If a younger generation is listening to jazz again, Kamasi Washington has a lot to do with it. The 37-year-old saxophonist and bandleader recorded a series of self-released recordings throughout the ’00s while building up a breathtaking résumé full of guest appearances on albums by Ryan Adams, The Twilight Singers, Flying Lotus and—just before his landmark 3xLP debut—Kendrick Lamar. So by the time Washington delivered his three-hour Brainfeeder debut, 2015’s The Epic, he’d already built up a name for himself as a prolific underground player. The surprise of that album wasn’t necessarily its quality—keeping company with the likes of FlyLo, Kendrick and Thundercat speaks to the kind of talent Washington harbors—but the breadth of its scope and depth of its offering. As a concept album mostly told through instrumental pieces, it conveyed emotional and spiritual messages through elaborate jazz arrangements rather than words. Its music was its poetry.
Three years and hundreds of shows later, Washington has returned with Heaven and Earth, a double-album that maintains the grandeur and ambition of his 3xLP debut while adding a looser, more accessible sensibility. There’s a lot of music here, some significant chunks without the strings and choral arrangements that defined The Epic. Instead Washington’s ensemble puts aside some of the Sun Ra-isms in favor of a more groove-based hard bop sound. Though leadoff track “Fists of Fury” packs pretty much everything in Washington’s arsenal, opening with a line that speaks to a sort of love and positivity that underlies this batch of songs: “I use my hands to help my fellow man.” “The album on some level is also about empowerment, coming to this realization that I am responsible for the world that I live in,” Washington said to Stereogum. “I can make it what I want it to be. I don’t have to wait for someone to make it what I want to be.”
Heaven and Earth is 30 minutes shorter than The Epic, which by most albums’ standards would be a massive difference. It’s still well over two hours long, however, and if there’s anything Washington can be counted on, it’s to always be in pursuit of bigger ideas. On a track by track basis, those ideas are still big, like on the cinematic cosmos symphony of “The Space Traveler’s Lullaby,” which slowly emerges from a gorgeously atmospheric introduction to become a breathtakingly sweeping moment of soaring beauty. There’s an entirely different sort of sprawl to “Vi Lua Vi Sol,” which swaps out the orchestral arrangement for a vocoder croon and what sounds like a Theremin, creating a sci-fi jam that maintains a dynamic rhythm.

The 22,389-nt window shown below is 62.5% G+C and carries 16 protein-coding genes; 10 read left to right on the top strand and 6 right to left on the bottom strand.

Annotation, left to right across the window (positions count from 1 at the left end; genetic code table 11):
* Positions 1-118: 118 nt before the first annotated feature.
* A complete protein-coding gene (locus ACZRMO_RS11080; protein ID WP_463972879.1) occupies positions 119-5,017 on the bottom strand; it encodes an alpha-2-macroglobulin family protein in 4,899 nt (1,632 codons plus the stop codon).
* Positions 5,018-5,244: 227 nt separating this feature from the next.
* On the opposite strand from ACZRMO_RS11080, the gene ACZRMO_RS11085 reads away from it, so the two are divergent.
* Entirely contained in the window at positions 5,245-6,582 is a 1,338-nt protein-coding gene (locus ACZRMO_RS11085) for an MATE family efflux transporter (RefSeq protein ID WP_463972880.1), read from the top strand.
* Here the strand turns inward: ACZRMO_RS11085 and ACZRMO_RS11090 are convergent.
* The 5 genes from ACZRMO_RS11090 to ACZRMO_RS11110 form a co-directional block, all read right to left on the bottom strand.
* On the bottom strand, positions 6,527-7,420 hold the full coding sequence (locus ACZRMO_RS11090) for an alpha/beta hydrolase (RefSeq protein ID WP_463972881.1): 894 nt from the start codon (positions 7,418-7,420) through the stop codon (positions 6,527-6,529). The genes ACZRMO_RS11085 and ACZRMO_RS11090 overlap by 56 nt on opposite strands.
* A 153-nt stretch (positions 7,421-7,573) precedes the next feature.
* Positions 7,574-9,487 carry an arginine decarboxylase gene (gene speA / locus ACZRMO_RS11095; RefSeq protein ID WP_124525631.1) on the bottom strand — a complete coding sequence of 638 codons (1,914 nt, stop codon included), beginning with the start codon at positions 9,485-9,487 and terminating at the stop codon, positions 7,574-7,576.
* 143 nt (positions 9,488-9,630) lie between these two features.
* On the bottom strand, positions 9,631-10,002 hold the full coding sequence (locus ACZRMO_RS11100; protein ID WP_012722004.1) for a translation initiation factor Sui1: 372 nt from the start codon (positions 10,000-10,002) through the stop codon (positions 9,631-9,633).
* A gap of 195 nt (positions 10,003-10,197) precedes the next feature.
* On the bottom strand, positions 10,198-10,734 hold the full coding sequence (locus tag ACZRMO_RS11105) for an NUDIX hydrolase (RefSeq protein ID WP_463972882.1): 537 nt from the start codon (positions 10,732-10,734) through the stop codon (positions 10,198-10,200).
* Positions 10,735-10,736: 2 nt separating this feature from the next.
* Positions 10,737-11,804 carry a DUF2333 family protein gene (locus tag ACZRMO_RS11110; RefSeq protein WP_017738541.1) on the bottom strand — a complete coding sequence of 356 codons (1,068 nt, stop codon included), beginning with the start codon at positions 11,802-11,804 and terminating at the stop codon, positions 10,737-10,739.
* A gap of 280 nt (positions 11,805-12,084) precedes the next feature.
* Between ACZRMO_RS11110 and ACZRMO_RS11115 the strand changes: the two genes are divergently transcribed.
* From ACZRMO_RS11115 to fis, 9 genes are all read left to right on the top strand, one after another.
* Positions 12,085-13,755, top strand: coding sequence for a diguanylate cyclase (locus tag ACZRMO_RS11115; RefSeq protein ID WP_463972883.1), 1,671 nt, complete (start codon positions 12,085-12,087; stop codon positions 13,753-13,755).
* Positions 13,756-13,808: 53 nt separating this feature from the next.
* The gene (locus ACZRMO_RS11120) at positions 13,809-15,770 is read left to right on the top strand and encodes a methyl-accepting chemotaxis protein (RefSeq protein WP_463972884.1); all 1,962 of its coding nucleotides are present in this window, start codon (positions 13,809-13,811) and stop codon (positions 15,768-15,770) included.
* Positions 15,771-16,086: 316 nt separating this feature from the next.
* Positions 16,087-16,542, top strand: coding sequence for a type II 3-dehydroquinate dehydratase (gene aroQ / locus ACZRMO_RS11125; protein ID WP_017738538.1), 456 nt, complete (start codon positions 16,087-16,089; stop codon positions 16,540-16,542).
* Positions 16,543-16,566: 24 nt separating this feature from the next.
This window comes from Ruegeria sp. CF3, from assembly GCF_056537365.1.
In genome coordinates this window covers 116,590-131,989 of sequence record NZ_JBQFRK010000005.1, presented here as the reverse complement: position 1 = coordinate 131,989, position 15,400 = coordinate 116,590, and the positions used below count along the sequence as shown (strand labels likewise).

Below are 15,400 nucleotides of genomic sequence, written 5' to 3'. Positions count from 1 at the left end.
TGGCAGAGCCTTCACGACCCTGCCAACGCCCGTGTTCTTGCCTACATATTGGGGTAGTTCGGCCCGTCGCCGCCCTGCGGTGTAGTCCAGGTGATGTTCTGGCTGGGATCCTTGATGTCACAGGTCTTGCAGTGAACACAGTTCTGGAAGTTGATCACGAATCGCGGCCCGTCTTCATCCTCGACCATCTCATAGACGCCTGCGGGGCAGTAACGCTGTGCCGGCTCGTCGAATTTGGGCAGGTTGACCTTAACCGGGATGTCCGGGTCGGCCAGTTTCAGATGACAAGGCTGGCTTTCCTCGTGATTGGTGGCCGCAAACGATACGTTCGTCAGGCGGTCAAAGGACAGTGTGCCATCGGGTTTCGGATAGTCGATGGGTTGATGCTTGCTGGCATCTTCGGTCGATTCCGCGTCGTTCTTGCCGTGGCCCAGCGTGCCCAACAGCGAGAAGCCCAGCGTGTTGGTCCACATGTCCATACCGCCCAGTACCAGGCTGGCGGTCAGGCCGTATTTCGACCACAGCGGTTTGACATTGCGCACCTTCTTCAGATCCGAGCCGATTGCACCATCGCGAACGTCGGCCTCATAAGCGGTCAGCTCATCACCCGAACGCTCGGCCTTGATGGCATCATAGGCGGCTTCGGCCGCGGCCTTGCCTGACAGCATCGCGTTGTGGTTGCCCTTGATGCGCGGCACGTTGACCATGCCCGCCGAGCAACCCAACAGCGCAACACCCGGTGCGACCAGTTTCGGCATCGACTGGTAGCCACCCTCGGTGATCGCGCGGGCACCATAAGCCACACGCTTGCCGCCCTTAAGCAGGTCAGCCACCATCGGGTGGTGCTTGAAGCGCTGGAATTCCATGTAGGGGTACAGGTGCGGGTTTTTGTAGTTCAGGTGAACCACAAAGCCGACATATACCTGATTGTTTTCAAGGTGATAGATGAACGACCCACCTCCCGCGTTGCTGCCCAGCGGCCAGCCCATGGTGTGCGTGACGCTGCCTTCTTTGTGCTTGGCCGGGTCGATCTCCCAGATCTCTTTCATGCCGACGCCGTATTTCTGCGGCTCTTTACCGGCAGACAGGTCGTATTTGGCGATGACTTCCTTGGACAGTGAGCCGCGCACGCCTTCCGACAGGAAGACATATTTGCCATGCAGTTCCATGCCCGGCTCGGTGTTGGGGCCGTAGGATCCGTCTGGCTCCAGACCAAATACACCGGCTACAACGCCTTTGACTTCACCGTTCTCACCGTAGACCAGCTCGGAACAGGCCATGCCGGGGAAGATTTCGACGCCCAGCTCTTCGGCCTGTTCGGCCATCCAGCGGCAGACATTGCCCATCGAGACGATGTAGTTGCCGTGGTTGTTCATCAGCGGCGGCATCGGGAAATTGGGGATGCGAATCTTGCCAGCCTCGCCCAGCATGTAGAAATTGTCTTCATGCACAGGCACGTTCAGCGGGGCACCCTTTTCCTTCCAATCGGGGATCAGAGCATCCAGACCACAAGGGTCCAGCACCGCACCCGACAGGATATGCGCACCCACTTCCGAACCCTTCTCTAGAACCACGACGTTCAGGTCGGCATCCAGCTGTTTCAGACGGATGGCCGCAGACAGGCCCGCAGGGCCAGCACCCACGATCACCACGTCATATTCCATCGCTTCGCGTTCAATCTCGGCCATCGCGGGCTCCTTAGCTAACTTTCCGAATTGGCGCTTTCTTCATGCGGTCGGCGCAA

There’s a greater immediacy to many of the tracks on Heaven and Earth, many of which come from the sound of a tight jazz combo cooking in a tight session. “The Invincible Youth” begins with the sound of chaos, a more abrasive approach than expected from an ensemble so typically associated with transcendent beauty. Yet it settles into a laid-back funk that provides a soothing balm for the intensity from whence it came. The rhythms behind “Hubtones” are more frantic and complex, yet the track is among the album’s most soulful and fun with a series of passionate solos. And though the choral presence of Washington’s vocal collaborators appear in both “Can You Hear Him” and “Street Fighter Mas,” each of these tracks stands out simply for how deeply they groove.
The duality that Washington is concerned with on Heaven and Earth—the material world and the internal one—is present in each of these tracks, each one a balance between warmth and ambition, concept and soul. Just as it seems Kamasi Washington keeps reaching farther and farther, he does so while bringing the listener in closer, and no matter how dense the pieces on the two-hour-plus album are, they offer a nourishment that keeps them from beyond beyond one’s grasp on a more personal level. It might take a few listens for everything to sink in; actually, it will almost certainly take a few listens, but that’s OK. Music this rich deserves the time to absorb and comprehend, and in the process of doing so, a remarkable thing happens. What feels like a kind of sorcery reveals itself as the some of the most talented musicians in America simply working their hardest, finding harmony and embracing it. It’s a seemingly superhuman feat made all the more human.
Jeff Terich is the founder and editor of Treble. He's been writing about music for 20 years and has been published at American Songwriter, Bandcamp Daily, Reverb, Spin, Stereogum, uDiscoverMusic, VinylMePlease and some others that he's forgetting right now. He's still not tired of it.